1 Chapter 2 – Water and pH - Water one of the most important molecules in life. 70% of the bodies mass is water • 2/3 of total body water is intracellular (55 - 66% body weight of men and 10% less for women) • the blood plasma. • The rest is interstitial fluid of which 25% is in - The body tightly controls both the volume and pH of water. pH • The bicarbonate system is crucial for blood maintenance changes of pH greater than 0.1 are dangerous and can lead to coma - diabetics • Properties of water • Polarity • Hydrogen bonding potential Specific heat, heat of vaporization • It is the unique combination of properties of water • Nucleophilic that make it the perfect solvent for biological • Ionization systems. We will discuss each of these properties in Water is an ideal • more detail. biological solvent Water is close to a tetrahedral shape with the unshared 3 hybridized orbital are in two corners and the electrons on the two sp - hydrogen in others o (109 Compared to a tetrahedron, CH ) or NH the bond angle is smaller 4 3 o o o ) vs.104.5 (109.5 and 107 Water has hydrogen bonding potential covalent, weak • H - bonds are non - interactions O is both a Hydrogen donor and acceptor H • 2 One H - O can form up to four H • bonds 2 What Are the Properties of Water? comparison of ice and water, in terms of H bonds and Motion A - Ice: 4 H bonds per water molecule • Water: 2.3 H bonds per water molecule • • Ice: H - bond lifetime - about 10 microsec about 10 psec • Water: H - bond lifetime - (10 psec = 0.00000000001 sec) • ent from Its Polar Nature The Solv Properties of Water Derive Water has a high dielectric constant • Ions are always hydrated in water and carry around a "hydration shell" • Water forms H bonds with polar solutes • The Solvent Properties of Water Derive from Its Polar Nature solvent ability dielectric constant (D) is What makes this molecule important? - easily disrupts ionic compounds - high (measure of the ability to keep ions apart) – Large electronegativity creates a strong ionic type bond (dipole). has a higher density than solid water – Liquid water (ice). Is this normal? Think of why this is important? solvating shells – - orderliness ability to take place in many hydrogen bonds (up to – 4 at a time)
2 What makes this molecule important? ... Strong nucleophile Specific Heat ... ... High specific heat High heat of vaporization ... Water is nucleophilic Water participates in many chemical reactions – it is electron rich – it is a weak nucleophile – it is present in high concentration pH - pouvoir hydrogene Acid & Base and pH (the power of hydrogen) Water undergoes ionization Water ionizes to form the hydronium (hydroxyl) ion and hydroxide ions Water can act as both an acid and base The equilibrium constant for the ionization of water is: The concentration of pure water § 1 liter = 1000g MW of water is 10.015 9 - the final concentration of water is 55M and H+ concentration is about 1.8 x 10 § § Very little water actually dissociates § – not easily measured or easy to use So Keq is very small Instead a different constant is used where the denominator is ignored - 14 K = 1.0 X 10 w pH is a measure of the proton concentration of a solution - + ] = [OH ] the solution is when [H + - ] > [OH when [H ] the solution is - + Note the relationship! A change in 1 pH units is a ten fold ] < [OH when [H ] the solution is change in hydrogen ion concentration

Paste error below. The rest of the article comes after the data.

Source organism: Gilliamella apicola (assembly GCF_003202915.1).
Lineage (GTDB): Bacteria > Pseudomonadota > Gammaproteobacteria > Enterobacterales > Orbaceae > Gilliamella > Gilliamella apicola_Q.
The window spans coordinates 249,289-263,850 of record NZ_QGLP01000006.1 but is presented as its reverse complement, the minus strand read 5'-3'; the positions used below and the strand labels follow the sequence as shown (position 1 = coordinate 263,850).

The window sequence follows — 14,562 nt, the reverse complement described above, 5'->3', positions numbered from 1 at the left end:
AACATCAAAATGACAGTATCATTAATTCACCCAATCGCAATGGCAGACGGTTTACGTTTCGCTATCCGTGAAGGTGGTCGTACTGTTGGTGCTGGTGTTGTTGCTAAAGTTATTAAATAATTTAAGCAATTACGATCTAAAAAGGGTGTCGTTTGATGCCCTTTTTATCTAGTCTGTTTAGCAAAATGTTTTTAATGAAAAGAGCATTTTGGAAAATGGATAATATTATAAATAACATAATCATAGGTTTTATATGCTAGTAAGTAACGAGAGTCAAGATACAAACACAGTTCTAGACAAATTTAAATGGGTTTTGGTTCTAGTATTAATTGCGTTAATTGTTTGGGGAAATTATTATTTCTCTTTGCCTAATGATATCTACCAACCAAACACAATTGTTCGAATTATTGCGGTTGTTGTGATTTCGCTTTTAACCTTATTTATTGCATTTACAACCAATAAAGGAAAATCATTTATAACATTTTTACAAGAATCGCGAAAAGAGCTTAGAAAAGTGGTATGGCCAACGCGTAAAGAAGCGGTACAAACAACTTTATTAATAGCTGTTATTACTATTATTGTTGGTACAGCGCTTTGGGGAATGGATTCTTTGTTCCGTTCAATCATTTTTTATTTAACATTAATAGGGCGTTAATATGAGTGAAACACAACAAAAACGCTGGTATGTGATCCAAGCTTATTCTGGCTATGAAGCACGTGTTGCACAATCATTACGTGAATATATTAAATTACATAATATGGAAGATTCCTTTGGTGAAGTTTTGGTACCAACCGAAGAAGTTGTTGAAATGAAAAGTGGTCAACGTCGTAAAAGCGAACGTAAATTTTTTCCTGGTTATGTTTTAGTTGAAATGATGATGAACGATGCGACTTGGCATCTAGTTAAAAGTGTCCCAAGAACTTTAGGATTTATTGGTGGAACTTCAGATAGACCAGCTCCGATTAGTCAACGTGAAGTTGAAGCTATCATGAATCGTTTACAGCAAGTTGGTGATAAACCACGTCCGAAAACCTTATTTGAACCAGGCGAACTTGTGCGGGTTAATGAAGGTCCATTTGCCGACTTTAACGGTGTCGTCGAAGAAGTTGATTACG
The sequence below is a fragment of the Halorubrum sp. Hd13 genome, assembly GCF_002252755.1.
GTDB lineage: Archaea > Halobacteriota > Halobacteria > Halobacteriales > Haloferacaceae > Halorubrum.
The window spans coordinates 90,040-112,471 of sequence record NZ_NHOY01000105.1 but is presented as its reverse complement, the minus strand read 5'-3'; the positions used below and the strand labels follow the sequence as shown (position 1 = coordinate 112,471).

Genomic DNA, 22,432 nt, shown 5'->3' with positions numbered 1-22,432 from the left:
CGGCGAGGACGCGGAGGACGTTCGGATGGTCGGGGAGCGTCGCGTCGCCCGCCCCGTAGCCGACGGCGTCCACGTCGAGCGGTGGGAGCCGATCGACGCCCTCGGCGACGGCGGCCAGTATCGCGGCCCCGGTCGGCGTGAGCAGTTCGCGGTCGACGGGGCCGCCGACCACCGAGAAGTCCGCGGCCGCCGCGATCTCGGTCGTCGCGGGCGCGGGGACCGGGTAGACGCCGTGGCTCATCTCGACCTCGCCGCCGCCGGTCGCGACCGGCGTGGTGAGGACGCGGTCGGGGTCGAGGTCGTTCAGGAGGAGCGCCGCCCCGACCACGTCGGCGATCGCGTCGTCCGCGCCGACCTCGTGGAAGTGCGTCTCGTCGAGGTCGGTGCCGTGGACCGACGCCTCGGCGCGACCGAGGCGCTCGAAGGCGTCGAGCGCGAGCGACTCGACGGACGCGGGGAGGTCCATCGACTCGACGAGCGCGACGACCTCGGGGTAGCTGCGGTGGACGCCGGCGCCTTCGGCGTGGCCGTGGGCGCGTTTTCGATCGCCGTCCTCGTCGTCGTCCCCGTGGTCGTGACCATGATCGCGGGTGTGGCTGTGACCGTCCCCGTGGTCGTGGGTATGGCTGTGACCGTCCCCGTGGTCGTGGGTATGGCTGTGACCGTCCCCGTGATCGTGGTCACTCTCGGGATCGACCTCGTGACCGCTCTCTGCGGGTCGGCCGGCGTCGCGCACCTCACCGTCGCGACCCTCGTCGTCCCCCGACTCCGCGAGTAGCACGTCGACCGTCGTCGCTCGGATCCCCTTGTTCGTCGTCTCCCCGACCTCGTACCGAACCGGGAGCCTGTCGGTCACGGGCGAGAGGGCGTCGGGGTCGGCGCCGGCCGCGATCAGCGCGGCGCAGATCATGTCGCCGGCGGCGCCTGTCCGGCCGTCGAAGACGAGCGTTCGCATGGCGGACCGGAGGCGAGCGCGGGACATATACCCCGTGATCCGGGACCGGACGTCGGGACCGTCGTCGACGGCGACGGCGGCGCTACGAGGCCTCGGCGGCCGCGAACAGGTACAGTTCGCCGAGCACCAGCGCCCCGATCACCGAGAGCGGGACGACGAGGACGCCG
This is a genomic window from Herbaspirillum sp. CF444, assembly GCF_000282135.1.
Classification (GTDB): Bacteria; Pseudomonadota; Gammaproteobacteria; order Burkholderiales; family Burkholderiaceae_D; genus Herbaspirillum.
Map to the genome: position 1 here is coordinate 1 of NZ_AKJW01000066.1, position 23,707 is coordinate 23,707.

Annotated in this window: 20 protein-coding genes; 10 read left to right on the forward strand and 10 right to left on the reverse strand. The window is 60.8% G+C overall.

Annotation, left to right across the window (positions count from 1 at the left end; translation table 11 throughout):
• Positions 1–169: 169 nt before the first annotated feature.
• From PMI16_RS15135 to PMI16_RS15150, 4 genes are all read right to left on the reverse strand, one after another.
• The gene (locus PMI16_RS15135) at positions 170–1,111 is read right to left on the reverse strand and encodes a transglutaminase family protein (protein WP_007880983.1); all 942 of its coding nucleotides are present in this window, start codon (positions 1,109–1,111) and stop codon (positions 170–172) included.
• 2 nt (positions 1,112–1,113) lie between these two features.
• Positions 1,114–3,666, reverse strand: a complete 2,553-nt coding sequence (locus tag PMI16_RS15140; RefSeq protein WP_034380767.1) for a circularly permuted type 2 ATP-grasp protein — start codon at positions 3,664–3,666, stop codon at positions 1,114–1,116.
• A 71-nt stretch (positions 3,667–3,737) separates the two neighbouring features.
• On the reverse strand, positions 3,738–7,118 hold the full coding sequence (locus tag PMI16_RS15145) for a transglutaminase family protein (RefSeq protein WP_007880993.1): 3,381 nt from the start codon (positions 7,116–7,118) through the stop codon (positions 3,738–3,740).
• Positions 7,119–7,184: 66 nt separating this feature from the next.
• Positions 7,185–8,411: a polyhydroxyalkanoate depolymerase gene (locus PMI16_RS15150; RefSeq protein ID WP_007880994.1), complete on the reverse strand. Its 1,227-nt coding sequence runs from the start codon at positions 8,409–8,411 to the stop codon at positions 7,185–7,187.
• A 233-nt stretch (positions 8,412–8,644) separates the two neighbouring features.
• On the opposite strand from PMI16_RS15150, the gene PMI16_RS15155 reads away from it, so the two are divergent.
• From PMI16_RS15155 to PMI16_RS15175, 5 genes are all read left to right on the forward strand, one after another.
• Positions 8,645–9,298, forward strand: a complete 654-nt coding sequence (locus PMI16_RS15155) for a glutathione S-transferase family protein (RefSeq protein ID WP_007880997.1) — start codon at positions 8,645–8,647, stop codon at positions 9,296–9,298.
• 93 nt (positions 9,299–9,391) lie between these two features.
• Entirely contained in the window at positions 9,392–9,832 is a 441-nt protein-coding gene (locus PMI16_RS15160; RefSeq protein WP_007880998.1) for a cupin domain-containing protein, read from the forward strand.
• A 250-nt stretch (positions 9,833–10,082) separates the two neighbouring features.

3 The extent of ionization of a weak acid is a function of its acid dissociation constant pKa and bases Bronsted and Lowry acid – acid donates protons – bases accepts protons Consider a weak acid, HA The acid dissociation constant is Strong acids dissociate nearly fully given by: - + Weak acids only partially dissociate HA + A H ⇄ Acids with Ka < 1 are considered weak acids - 5 > difficult to work with so instead use log scale: Ka for acetic acid is 1.76 x 10 - pK = - log K a a - 5 log 1.76 x 10 So the pKa of acetic acid is = - = 4.75 The pH is a measure of acidity and the pKa is a measure of acid strength Are Buffers, and What Do They Do? What Buffers are solutions that resist changes in pH as acid and base are added Most buffers consist of a weak acid and its conjugate base K lat near the p Note how the plot of pH versus base added is f a Buffers can only be used reliably within a pH unit of their p K a The Henderson - Hasselbalch Equation Know this! You'll use it constantly. the solution pH is For any acid HA, the relationship between the pK , the concentrations existing at equilibrium and a - + given by: HA ⇄ + A H - Hasselbalch equation The relationship between pH and pKa is described by the Henderson
4 What is the H H Equation Used For? - This is used to determine the concentration of acid and base at a given pH. It is Also used to determine the pH of a known solution. These concepts are used to calculate buffer strength and understand the pH of a biological solution. rs are mixtures of weak acids and their conjugate bases that resist pH by shifting the Remember that buffe equilibrium between the acid and base in response to the pH of a solution. Case 1) when the concentration of base equals the acid. Case 2) when the pH is above or below 1 pH unit of the pKa The pKa of acetic acid is 4.75. Calculate the pH of a mixture of 250 mM acetic acid and 100 mM Na acetate. Start with the HH equation What is the ratio of lactic acid to lactate in a buffer at pH of 5.00. • The pKa of lactic acid is 3.86? What is the concentration of base and acid you need to add to make a 50 mM solution of lactate buffer at pH 4.0? The MW of Lactic acid is 91 amu and sodium lactate is 102 amu. This is for you to take home try and we will calculate an answer with Dr Provost - !
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